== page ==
O Eternal Wisdom, Which Proceedest From The Mouth Of The Most High
Prose Antiphons For Advent
Words: Veni, Veni, Emanuel (the "O" Antiphons),
Authorship Unknown, 8th Century Latin;
Published: Psalteriolum Cantionum Catholicarum, Köln, 1710.
Translator: John Henry Newman
Source: Tracts for the Times by Members of the University of Oxford. Vol. III for 1835-6. Second Edition. (London: Printed for J. G. & F. Rivington & J. H. Parker, Oxford, 1837.), Tract 75, "On the Roman Breviary As Embodying The Substance of the Devotional Services of the Church Catholic," pp. 1-207. The un-credited author was John Henry Newman.
"The Greater Advent Anthems" were found on pp. 183, 206-207.
Saturday, December 17, 1836: "O Sapientia. This is the first of a series of Majores Antiphonae, beginning on this day. They are said whole both before and after the Magnificat."
3d Saturday (17)
O eternal wisdom, which proceedest from the mouth of the Most High, reaching from one end of creation unto the other, mightily and harmoniously disposing all things, come Thou to teach us the way of understanding.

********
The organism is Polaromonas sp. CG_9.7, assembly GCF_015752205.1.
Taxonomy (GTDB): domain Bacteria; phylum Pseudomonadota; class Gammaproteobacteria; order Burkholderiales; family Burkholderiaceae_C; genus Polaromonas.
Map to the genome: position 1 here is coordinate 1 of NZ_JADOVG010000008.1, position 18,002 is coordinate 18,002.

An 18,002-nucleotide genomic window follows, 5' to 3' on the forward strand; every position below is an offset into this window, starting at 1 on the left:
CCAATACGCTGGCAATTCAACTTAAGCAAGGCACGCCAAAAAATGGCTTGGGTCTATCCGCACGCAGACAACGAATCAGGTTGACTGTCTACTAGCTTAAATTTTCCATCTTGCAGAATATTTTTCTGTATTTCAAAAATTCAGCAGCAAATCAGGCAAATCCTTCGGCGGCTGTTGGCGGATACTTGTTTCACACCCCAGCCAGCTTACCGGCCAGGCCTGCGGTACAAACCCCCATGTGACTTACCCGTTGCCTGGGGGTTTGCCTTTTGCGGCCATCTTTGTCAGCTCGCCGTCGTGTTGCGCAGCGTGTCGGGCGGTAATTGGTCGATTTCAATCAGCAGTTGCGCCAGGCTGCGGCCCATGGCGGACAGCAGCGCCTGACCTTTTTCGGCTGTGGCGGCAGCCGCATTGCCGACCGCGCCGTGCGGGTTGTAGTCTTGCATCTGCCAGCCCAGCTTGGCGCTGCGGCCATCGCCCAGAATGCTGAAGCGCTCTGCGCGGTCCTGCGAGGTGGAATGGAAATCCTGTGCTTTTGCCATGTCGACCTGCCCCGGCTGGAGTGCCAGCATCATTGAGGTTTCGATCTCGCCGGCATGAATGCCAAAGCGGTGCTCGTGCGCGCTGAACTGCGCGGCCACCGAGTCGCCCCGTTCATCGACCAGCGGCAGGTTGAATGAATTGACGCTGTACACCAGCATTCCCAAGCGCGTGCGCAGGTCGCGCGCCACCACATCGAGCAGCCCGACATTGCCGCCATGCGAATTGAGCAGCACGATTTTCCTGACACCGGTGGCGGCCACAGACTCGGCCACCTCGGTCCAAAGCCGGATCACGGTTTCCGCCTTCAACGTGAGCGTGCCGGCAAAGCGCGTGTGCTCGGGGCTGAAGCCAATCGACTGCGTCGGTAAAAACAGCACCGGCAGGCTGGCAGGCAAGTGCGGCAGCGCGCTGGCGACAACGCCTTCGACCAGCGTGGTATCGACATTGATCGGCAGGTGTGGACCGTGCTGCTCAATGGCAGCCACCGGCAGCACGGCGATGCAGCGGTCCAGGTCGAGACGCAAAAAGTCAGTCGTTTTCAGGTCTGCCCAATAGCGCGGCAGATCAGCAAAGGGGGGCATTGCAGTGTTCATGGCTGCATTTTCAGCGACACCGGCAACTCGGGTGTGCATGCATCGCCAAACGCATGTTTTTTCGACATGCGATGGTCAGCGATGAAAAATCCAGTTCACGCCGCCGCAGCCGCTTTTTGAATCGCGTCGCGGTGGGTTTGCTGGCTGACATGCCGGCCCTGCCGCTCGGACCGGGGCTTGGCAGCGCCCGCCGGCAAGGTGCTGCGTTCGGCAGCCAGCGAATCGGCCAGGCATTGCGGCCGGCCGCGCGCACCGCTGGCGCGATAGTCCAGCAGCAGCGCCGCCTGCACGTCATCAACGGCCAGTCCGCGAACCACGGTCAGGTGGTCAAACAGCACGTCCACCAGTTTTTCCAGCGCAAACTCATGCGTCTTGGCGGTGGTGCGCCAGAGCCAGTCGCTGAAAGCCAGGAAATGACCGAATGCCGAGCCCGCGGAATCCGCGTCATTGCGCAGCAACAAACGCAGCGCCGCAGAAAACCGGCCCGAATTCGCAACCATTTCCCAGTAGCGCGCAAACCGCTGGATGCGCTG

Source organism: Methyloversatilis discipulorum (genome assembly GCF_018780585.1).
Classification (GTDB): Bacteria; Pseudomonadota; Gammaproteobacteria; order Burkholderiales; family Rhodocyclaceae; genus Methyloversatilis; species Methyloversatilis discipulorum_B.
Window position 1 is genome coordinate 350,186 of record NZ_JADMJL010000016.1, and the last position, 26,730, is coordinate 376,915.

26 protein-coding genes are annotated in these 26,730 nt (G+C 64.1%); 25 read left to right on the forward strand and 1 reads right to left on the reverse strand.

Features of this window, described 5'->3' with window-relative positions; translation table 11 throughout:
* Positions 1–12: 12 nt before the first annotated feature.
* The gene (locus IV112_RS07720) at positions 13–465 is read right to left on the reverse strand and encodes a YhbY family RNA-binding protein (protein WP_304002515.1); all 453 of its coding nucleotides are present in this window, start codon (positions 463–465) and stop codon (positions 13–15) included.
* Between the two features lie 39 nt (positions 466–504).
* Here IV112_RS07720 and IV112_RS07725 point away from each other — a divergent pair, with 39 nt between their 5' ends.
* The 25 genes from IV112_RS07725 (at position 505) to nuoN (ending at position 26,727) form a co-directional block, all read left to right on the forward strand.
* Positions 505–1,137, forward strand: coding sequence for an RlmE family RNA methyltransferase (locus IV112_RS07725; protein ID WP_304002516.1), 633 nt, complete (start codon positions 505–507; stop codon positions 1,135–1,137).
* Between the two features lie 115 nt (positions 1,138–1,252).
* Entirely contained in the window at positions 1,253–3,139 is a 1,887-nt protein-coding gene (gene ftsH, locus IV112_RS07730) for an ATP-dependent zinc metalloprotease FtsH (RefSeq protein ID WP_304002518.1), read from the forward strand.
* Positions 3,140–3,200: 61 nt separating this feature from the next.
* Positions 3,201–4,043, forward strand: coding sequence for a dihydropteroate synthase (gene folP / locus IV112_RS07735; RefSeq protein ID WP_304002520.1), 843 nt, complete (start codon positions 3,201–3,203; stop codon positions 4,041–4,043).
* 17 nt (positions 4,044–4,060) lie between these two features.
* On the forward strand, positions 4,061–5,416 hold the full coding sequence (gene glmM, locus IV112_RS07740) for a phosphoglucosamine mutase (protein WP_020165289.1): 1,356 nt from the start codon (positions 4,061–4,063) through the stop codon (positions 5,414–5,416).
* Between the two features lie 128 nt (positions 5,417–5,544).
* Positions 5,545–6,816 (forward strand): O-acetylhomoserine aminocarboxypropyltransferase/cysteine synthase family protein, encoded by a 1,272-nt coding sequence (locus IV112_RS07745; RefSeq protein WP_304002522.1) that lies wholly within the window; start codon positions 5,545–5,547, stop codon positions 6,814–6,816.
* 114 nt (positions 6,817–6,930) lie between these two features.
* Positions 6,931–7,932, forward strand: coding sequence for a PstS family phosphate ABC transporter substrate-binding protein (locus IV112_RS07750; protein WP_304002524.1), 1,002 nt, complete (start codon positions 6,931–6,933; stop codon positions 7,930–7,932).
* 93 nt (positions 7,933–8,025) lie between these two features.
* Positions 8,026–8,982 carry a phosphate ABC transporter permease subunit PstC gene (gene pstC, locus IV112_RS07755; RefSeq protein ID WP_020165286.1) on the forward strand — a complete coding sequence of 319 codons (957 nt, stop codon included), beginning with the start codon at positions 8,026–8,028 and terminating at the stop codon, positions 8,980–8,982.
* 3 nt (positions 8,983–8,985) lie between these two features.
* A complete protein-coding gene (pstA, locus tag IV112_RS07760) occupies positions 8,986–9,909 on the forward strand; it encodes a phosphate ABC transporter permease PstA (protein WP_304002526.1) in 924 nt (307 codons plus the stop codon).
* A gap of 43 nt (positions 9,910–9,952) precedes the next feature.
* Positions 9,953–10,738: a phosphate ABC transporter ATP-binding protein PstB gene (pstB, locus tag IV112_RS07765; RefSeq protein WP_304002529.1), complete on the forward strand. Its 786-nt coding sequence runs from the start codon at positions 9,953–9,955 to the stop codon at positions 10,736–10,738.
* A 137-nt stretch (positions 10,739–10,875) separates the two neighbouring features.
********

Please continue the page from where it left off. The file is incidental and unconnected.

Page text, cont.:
4th Sunday (18)
O Lord, and Ruler of the House of Israel, who appearedst unto Moses in the flame of a burning bush, and gavest to him the Law in Sinai, come to redeem us with a stretched out arm. [p. 183]
4th Monday (19)
O Root of Jesse, who art placed for a sign of the people, before whom kings shall shut their mouths, whom the Gentiles shall supplicate ; come Thou to deliver us, do not tarry.
4th Tuesday (20)
O Key of David and Sceptre of the house of Israel, who openest and none shutteth, who shuttest and none openeth, come Thou, and bring forth the captive from the house of bondage, who sitteth in darkness and in the shadow of death.
4th Wed. (21)
O rising Brightness of the Everlasting Light and Sun of Righteousness, come Thou and enlighten those who sit in darkness and in the shadow of death.
4th Thurs. (22)
O King and the Desire of all nations, and chief Cornerstone, who makest two to be one, come Thou and save man whom Thou formedst from the clay.
4th Friday (23)
O Emmanuel, our King and Lawgiver, the gatherer of the people and their Saviour, come Thou to save us, O Lord our God.
These antiphons were also printed in William Upton Richards, ed., Introits and Hymns, with some anthems adapted to the seasons of the Christian Year, 1852, pp. 14-16, #11.
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